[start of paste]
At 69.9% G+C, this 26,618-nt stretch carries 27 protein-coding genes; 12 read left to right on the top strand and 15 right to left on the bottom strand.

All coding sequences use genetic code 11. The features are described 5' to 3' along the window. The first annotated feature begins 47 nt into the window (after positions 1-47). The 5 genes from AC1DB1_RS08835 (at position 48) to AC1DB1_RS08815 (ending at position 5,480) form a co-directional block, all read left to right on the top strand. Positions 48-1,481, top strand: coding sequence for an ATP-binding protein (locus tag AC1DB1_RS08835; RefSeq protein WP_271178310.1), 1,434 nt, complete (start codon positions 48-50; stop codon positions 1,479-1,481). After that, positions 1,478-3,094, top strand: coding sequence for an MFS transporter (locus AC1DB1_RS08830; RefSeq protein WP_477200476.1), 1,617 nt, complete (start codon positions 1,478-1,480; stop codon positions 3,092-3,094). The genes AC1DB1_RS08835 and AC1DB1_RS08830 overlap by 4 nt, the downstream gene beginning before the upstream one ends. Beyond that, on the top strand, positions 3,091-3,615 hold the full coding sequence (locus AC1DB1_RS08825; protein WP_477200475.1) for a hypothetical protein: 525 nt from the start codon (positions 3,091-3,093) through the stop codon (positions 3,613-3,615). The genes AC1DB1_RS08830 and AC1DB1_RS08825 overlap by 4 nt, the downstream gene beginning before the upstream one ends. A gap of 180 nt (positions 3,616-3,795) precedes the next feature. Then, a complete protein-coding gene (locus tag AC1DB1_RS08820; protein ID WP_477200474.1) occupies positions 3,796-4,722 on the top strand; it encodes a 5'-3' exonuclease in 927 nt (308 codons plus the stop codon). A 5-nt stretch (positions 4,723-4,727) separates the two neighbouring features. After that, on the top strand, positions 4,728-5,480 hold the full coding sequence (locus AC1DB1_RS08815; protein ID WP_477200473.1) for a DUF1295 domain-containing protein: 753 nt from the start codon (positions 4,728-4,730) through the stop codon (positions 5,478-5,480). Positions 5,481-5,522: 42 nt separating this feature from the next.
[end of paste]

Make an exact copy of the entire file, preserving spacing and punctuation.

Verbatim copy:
At 69.9% G+C, this 26,618-nt stretch carries 27 protein-coding genes; 12 read left to right on the top strand and 15 right to left on the bottom strand.

All coding sequences use genetic code 11. The features are described 5' to 3' along the window. The first annotated feature begins 47 nt into the window (after positions 1-47). The 5 genes from AC1DB1_RS08835 (at position 48) to AC1DB1_RS08815 (ending at position 5,480) form a co-directional block, all read left to right on the top strand. Positions 48-1,481, top strand: coding sequence for an ATP-binding protein (locus tag AC1DB1_RS08835; RefSeq protein WP_271178310.1), 1,434 nt, complete (start codon positions 48-50; stop codon positions 1,479-1,481). After that, positions 1,478-3,094, top strand: coding sequence for an MFS transporter (locus AC1DB1_RS08830; RefSeq protein WP_477200476.1), 1,617 nt, complete (start codon positions 1,478-1,480; stop codon positions 3,092-3,094). The genes AC1DB1_RS08835 and AC1DB1_RS08830 overlap by 4 nt, the downstream gene beginning before the upstream one ends. Beyond that, on the top strand, positions 3,091-3,615 hold the full coding sequence (locus AC1DB1_RS08825; protein WP_477200475.1) for a hypothetical protein: 525 nt from the start codon (positions 3,091-3,093) through the stop codon (positions 3,613-3,615). The genes AC1DB1_RS08830 and AC1DB1_RS08825 overlap by 4 nt, the downstream gene beginning before the upstream one ends. A gap of 180 nt (positions 3,616-3,795) precedes the next feature. Then, a complete protein-coding gene (locus tag AC1DB1_RS08820; protein ID WP_477200474.1) occupies positions 3,796-4,722 on the top strand; it encodes a 5'-3' exonuclease in 927 nt (308 codons plus the stop codon). A 5-nt stretch (positions 4,723-4,727) separates the two neighbouring features. After that, on the top strand, positions 4,728-5,480 hold the full coding sequence (locus AC1DB1_RS08815; protein ID WP_477200473.1) for a DUF1295 domain-containing protein: 753 nt from the start codon (positions 4,728-4,730) through the stop codon (positions 5,478-5,480). Positions 5,481-5,522: 42 nt separating this feature from the next.